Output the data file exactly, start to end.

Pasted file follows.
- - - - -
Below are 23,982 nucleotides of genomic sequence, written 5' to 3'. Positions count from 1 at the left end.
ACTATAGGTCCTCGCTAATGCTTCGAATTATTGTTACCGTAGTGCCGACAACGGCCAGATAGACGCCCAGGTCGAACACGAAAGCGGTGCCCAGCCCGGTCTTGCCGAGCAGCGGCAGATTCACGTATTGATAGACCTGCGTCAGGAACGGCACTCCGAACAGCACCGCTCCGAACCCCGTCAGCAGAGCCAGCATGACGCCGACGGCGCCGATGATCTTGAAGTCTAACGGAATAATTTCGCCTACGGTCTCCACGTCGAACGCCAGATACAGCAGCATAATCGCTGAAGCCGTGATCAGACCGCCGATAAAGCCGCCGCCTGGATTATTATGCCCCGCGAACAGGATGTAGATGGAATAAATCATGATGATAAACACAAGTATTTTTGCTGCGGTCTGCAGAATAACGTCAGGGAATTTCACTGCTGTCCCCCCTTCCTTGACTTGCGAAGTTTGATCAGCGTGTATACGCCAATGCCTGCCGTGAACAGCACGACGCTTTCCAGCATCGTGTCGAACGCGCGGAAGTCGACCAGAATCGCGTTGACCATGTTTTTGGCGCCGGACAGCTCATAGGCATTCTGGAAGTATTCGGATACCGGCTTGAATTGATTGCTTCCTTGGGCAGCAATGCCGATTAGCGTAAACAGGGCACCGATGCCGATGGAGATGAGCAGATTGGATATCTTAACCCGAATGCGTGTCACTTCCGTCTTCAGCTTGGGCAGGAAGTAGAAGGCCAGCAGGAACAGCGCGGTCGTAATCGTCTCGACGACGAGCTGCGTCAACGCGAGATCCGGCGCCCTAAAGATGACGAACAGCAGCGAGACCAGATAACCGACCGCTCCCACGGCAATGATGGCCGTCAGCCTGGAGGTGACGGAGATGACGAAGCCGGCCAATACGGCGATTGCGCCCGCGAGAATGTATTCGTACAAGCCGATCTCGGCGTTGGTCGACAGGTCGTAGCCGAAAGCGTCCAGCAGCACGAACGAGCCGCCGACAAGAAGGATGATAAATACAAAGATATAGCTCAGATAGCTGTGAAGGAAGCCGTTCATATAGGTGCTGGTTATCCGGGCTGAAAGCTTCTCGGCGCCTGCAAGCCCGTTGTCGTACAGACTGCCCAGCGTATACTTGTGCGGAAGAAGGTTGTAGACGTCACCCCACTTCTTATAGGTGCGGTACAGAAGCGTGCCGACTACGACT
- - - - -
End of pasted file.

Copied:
Below are 23,982 nucleotides of genomic sequence, written 5' to 3'. Positions count from 1 at the left end.
ACTATAGGTCCTCGCTAATGCTTCGAATTATTGTTACCGTAGTGCCGACAACGGCCAGATAGACGCCCAGGTCGAACACGAAAGCGGTGCCCAGCCCGGTCTTGCCGAGCAGCGGCAGATTCACGTATTGATAGACCTGCGTCAGGAACGGCACTCCGAACAGCACCGCTCCGAACCCCGTCAGCAGAGCCAGCATGACGCCGACGGCGCCGATGATCTTGAAGTCTAACGGAATAATTTCGCCTACGGTCTCCACGTCGAACGCCAGATACAGCAGCATAATCGCTGAAGCCGTGATCAGACCGCCGATAAAGCCGCCGCCTGGATTATTATGCCCCGCGAACAGGATGTAGATGGAATAAATCATGATGATAAACACAAGTATTTTTGCTGCGGTCTGCAGAATAACGTCAGGGAATTTCACTGCTGTCCCCCCTTCCTTGACTTGCGAAGTTTGATCAGCGTGTATACGCCAATGCCTGCCGTGAACAGCACGACGCTTTCCAGCATCGTGTCGAACGCGCGGAAGTCGACCAGAATCGCGTTGACCATGTTTTTGGCGCCGGACAGCTCATAGGCATTCTGGAAGTATTCGGATACCGGCTTGAATTGATTGCTTCCTTGGGCAGCAATGCCGATTAGCGTAAACAGGGCACCGATGCCGATGGAGATGAGCAGATTGGATATCTTAACCCGAATGCGTGTCACTTCCGTCTTCAGCTTGGGCAGGAAGTAGAAGGCCAGCAGGAACAGCGCGGTCGTAATCGTCTCGACGACGAGCTGCGTCAACGCGAGATCCGGCGCCCTAAAGATGACGAACAGCAGCGAGACCAGATAACCGACCGCTCCCACGGCAATGATGGCCGTCAGCCTGGAGGTGACGGAGATGACGAAGCCGGCCAATACGGCGATTGCGCCCGCGAGAATGTATTCGTACAAGCCGATCTCGGCGTTGGTCGACAGGTCGTAGCCGAAAGCGTCCAGCAGCACGAACGAGCCGCCGACAAGAAGGATGATAAATACAAAGATATAGCTCAGATAGCTGTGAAGGAAGCCGTTCATATAGGTGCTGGTTATCCGGGCTGAAAGCTTCTCGGCGCCTGCAAGCCCGTTGTCGTACAGACTGCCCAGCGTATACTTGTGCGGAAGAAGGTTGTAGACGTCACCCCACTTCTTATAGGTGCGGTACAGAAGCGTGCCGACTACGACT